Many of the goofy usages of the Internet or predictable plot turns don’t make this a bad movie. “Assassins” is a bad movie because it isn’t fun to watch. It isn’t interesting or smart. It isn’t very entertaining either. It drones on for a full two hours and thirteen minutes with scene after scene that don’t bother to progress the story forward, nor do they do what action movie should always do. Have action! In the third act of the film we (two friends and myself) counted four instances in which Stallone and Banderas were in the same space-time and weren’t at each others throats. Excuse me, but isn’t this film called “Assassins”? Kill each other already!
For more from Cory, check out his website slaughterfilm.com, where he and his good friend Forest Taylor record weekly podcasts, reviewing the films that are legendary, even in Hell!
August 8, 2014

Slaughter Film Presents: Action Movie Time Machine: Passenger 57

SAFE
 For this ride on the “Action Movie Time Machine”, I have decided to continue with the “Expendables 3” theme of “Battle of the Tough Guys“. This time we will look at the work of Wesley Snipes, who is one of the newest additions to the Expendables team. A man who is no stranger to the action genre and who, according to what I’m sure is a more than reputable internet news source, was granted an early release from prison to take up arms against other tax evaders.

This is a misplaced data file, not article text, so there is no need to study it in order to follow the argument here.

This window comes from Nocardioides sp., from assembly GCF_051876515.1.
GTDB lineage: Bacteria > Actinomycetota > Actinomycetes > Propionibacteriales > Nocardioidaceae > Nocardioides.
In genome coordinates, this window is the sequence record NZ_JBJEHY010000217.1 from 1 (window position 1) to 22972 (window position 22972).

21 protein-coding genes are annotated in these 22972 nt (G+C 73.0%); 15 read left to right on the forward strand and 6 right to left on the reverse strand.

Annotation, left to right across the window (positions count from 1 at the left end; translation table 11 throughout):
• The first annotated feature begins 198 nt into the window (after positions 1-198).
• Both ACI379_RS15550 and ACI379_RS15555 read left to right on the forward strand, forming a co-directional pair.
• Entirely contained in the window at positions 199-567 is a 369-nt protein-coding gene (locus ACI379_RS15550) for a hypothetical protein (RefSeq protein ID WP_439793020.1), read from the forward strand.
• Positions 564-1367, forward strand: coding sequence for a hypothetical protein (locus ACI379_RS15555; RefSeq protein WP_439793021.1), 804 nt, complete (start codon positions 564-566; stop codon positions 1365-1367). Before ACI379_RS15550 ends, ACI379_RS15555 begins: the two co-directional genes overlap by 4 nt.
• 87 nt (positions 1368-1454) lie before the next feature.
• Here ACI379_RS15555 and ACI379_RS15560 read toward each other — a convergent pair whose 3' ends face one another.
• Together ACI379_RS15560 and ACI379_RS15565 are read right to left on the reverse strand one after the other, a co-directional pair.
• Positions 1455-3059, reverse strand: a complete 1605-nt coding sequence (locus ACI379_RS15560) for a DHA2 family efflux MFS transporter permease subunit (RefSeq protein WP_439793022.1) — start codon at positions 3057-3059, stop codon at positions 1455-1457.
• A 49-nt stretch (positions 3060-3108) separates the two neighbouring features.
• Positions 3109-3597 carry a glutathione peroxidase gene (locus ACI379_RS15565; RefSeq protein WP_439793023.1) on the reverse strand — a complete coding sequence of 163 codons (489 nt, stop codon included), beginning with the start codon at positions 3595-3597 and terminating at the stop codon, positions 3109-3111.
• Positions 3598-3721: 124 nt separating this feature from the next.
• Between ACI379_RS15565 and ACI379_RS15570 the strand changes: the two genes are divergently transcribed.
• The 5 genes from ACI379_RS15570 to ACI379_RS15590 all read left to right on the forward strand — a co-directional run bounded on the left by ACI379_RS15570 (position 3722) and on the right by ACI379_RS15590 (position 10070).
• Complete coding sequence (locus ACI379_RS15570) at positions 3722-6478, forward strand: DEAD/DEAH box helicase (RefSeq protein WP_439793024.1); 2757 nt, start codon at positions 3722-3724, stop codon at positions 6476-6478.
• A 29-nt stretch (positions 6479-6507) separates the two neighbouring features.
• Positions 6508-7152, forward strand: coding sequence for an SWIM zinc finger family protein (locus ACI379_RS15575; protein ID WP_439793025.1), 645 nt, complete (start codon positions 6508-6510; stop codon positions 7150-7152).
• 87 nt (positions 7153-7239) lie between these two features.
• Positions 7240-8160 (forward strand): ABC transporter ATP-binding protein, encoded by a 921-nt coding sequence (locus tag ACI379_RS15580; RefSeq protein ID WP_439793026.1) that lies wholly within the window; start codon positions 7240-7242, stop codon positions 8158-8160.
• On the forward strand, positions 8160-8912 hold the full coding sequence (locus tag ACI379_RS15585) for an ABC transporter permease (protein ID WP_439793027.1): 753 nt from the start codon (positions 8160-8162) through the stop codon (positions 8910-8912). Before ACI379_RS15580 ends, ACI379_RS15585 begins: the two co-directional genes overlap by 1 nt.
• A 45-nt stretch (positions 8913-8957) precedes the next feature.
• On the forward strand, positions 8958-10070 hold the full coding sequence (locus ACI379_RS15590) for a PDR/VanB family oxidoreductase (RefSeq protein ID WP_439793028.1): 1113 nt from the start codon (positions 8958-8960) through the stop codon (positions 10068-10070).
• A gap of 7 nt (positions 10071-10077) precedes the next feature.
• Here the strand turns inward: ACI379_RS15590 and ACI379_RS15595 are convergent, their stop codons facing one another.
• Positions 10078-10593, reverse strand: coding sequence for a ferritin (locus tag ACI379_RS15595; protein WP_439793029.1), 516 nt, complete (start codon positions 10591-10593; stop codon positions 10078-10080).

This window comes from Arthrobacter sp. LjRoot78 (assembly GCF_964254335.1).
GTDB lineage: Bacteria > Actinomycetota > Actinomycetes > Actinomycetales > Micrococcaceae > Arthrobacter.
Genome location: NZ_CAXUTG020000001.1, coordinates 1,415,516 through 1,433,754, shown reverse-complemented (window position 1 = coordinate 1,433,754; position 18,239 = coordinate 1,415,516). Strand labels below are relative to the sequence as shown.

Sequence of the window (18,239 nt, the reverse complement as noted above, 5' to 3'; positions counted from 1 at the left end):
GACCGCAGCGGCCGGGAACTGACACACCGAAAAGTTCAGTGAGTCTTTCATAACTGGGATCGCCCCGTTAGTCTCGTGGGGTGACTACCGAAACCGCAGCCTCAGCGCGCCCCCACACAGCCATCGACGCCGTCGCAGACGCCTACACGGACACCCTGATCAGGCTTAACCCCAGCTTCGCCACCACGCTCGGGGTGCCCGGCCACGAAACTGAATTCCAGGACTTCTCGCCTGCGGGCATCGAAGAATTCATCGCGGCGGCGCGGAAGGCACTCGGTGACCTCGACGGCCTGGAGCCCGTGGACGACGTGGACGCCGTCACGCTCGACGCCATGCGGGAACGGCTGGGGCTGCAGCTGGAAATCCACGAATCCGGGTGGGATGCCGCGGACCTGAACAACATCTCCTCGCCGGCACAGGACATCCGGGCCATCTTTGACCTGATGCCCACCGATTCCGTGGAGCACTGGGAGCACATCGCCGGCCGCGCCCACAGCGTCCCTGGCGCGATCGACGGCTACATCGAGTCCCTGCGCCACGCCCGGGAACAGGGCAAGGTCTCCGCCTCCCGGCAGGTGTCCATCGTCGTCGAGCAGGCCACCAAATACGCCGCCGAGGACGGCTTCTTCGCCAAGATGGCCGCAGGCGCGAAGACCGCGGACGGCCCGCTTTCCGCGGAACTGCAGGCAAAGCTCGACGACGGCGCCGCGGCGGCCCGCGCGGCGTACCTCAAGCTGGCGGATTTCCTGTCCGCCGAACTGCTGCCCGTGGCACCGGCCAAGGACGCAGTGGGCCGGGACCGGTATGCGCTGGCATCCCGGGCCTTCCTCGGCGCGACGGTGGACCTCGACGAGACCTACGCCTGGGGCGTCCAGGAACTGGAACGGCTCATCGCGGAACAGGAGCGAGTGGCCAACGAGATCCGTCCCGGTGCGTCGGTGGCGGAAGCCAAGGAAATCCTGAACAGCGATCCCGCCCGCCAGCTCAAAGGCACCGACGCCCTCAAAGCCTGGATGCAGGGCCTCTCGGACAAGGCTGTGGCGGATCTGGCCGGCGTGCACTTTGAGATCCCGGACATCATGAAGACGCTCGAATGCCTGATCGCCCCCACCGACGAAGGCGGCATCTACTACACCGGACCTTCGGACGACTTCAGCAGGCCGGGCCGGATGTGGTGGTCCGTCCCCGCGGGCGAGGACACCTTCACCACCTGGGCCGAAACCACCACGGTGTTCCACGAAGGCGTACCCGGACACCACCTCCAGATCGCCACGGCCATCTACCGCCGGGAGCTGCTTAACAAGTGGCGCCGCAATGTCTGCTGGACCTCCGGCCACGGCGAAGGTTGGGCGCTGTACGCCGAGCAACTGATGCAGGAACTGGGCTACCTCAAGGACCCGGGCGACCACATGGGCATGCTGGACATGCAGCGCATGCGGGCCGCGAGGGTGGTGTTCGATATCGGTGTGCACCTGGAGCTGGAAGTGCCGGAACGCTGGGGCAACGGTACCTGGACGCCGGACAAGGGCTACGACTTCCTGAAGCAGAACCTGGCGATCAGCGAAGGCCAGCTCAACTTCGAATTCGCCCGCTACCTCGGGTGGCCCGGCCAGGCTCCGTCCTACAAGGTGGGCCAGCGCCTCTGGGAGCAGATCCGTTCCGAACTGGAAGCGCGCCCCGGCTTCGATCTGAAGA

The year is 1992. President George H. W. Bush is televised becoming ill and vomiting in the lap of Japanese Prime Minister Kiichi Miyazawa. Later Bush would step aside, allowing the newly elected, jazz saxophone playing Bill Clinton into the Oval Office. Also, the Cold War is declared officially over. Without the ever present threat of complete thermo-nuclear annihilation, Thrash-Metal musicians became disillusioned and began cutting their hair.
All this and Wesley Snipes took it personally when a few terrorists tried to hijack his plane, in “Passenger 57“.